Ideas like the rule of law, competitiveness, specialization and innovation are all linked to our modern understanding of progress. However, for Josiah Ober, professor of political science and classics at Stanford, these concepts were successfully applied in ancient Greece and they were the foundation for its economic and cultural flourishing.
In his most recent book, “The Rise and Fall of Classical Greece” (Princeton University Press 2015), Ober explains the reasons behind the rise of Greek civilization and how its influence went on after Greece was conquered by the Romans. The book draws heavily on data from Danish historian Mogens Hansen’s classic study “An Inventory of Archaic and Classical Poleis.”
Ober cites a great number of diagrams and maps to lay out demographic and economic developments in 1,035 ancient Greek city-states recorded as having taken place between the 8th and 4th century BC in mainland Greece and the islands, Asia Minor, the Black Sea, Sicily, south Italy and north Africa.
The writer claims that the cultural prevalence of classical Greece was based on high economic growth, which was in turn based on the dominance of pioneering political institutions, institutions which were centered around the citizen and were based on the rule of law. In a broader context of decentralized power and in spite of civil conflict and the imperfections of the different political systems implemented, Athens encouraged a dynamic paradigm that brought prosperity for five centuries. Geography and climate were not the fundamental factors of progress. Rather, it was the specialization in products and services, the dependence on experts, the intense competition between self-ruled poleis, institutional and technological changes that traveled beyond borders, the constant exchange of ideas and information, an outward-looking attitude, open trade that reduced the cost of transactions, the cooperation in the form of alliances and “koina” (sing. “koinon,” an early form of representative government).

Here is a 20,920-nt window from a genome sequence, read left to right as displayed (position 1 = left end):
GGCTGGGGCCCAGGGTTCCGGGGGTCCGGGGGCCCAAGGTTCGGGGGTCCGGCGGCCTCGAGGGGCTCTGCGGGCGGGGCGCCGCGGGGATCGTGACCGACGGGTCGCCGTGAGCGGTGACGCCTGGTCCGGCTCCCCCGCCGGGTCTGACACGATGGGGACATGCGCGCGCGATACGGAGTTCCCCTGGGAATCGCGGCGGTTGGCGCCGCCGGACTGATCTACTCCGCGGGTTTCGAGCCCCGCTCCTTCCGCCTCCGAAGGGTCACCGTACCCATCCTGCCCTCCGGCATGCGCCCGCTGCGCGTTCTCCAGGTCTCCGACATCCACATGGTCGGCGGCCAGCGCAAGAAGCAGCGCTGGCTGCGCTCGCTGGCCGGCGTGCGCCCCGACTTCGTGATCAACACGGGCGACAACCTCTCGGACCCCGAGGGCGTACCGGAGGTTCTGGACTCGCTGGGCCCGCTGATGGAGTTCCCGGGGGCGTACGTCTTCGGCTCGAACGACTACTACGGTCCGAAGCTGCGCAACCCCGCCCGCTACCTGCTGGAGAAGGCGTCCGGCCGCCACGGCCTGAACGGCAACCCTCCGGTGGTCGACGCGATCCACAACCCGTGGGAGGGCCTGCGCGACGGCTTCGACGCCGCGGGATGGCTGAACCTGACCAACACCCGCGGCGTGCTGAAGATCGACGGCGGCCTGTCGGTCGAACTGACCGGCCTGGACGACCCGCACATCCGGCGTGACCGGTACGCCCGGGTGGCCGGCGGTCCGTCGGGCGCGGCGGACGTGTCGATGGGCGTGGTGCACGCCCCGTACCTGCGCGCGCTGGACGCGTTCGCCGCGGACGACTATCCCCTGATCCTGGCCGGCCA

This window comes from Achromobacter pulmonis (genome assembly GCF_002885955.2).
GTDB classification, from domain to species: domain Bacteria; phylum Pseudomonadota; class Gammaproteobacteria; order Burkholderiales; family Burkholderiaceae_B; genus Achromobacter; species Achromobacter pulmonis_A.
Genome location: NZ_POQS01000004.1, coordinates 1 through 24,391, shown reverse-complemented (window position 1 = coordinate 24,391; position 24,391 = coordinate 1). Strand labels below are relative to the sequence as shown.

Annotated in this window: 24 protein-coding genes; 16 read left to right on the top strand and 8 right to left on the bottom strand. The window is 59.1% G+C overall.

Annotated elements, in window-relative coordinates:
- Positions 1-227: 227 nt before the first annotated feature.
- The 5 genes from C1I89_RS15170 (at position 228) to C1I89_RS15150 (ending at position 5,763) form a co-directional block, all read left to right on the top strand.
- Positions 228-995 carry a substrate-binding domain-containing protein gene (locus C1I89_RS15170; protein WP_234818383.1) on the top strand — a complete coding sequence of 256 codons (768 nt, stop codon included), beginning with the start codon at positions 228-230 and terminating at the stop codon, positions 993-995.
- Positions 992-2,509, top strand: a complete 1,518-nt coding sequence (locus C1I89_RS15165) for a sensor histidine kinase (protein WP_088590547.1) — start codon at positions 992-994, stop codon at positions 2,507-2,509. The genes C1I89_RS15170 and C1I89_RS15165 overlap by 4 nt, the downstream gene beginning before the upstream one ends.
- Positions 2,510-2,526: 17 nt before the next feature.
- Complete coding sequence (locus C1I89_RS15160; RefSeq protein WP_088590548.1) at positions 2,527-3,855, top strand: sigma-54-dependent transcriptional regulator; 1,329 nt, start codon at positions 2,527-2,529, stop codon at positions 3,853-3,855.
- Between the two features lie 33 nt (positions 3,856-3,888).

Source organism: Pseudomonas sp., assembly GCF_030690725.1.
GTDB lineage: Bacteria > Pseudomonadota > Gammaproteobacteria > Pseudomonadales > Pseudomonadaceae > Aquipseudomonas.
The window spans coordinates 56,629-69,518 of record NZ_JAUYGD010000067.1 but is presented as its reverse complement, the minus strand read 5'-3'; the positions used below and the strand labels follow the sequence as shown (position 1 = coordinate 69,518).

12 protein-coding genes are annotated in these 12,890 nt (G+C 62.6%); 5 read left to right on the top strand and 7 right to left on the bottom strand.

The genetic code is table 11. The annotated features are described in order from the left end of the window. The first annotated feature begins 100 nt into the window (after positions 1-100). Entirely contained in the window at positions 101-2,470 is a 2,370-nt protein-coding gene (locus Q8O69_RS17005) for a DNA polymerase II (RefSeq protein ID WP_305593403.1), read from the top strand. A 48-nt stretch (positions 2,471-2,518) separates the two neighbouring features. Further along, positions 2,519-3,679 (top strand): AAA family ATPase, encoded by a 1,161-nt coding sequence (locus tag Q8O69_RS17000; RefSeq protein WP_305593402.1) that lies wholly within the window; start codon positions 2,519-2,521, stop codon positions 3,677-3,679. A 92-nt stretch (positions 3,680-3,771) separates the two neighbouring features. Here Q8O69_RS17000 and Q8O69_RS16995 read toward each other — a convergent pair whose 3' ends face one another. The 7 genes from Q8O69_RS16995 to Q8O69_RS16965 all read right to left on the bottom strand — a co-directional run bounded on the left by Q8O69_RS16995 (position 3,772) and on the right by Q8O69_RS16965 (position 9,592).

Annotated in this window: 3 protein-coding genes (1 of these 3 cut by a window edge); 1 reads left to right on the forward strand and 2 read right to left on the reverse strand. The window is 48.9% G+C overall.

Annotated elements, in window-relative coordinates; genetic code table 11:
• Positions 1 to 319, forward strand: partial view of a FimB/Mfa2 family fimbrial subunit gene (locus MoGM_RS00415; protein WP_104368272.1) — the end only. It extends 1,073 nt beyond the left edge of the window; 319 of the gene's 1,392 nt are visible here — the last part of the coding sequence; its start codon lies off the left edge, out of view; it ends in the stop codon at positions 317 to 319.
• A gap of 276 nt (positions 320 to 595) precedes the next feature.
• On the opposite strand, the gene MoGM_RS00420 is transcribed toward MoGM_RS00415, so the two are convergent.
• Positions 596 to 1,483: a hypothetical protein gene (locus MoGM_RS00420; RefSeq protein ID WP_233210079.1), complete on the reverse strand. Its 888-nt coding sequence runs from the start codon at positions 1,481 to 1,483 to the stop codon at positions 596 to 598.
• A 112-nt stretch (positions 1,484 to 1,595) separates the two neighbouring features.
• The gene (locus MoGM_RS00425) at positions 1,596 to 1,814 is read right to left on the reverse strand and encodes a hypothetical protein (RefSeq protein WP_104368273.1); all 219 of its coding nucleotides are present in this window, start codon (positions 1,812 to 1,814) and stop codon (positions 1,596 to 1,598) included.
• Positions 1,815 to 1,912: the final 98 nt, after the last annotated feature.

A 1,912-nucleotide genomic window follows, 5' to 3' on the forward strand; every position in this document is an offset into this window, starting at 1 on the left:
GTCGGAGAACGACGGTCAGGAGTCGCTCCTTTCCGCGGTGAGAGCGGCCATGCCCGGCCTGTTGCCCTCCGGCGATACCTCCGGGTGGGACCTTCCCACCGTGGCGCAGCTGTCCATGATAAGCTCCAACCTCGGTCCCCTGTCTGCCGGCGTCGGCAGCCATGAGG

Sparta specialized in martial arts, Athens excelled in naval innovation, money and finance and democratic reforms that bolstered the feeling of fairness and security while encouraging investment in public works and human capital.
Several novelties – especially in military planning, in financial management, the use of outside experts, the balancing of individual and collective interests through the distribution of the spoils of war – were later adopted by Philip II of Macedon and Alexander the Great.
According to Hansen’s inventory, the total population of poleis across Greece (the criterion being Greek culture, not Greek origin) in the late 4th century is estimated at 8 million people; the total area is put at 190,000 square kilometers, or 1.5 times the size of today’s Greece. In this urbanized and densely populated Greek world, the majority of poleis were small in size. The big poleis, such as Athens, Sparta and Syracuse, stood out as, including nearby areas, their population hovered at around 250,000 people. Those with full citizen rights in Athens (between 30,000 and 50,000 men) enjoyed equality of law, speech and taxation.
The middle class was important. The economy, which was based on commerce and naval power, achieved constant growth that reflected on state wealth and per capita income. It is estimated that 1 percent of Athenian citizens possessed 30 percent of wealth and that 10 percent of them possessed 60 percent of total wealth. At the same time, it is estimated that between 7.5 and 9 percent of the people owned 30-35 percent of the land. Income distribution data (Gini index 0.7) were similar to some developed 20th century countries.
According to Ober, these strong foundations allowed Athens a speedy recovery following its defeat in the Peloponnesian War in 404 BC. They also allowed the Hellenic world to flourish in the 80 years until Macedonian rule expanded across Greece. The fall of classical Greece was more a case of “creative destruction,” the author claims, without the signs of a total collapse.
During the Hellenistic period many Greek poleis continued to be autonomous or organized into koina, Greek culture was kept alive after being adopted by the Romans to be continued through the Byzantine and Renaissance eras which ensured its “immortality” – as testified by Lord Byron 200 years ago in “Childe Harold’s Pilgrimage.”
According to the author, classical Greece is a source of inspiration for those who put forward a citizen-centric democratic paradigm, the first of its kind which achieved an unprecedented political, economic and cultural flourishing all at the same time.
* Achilles Paparsenos served as press attache of the Greek Embassy in Washington.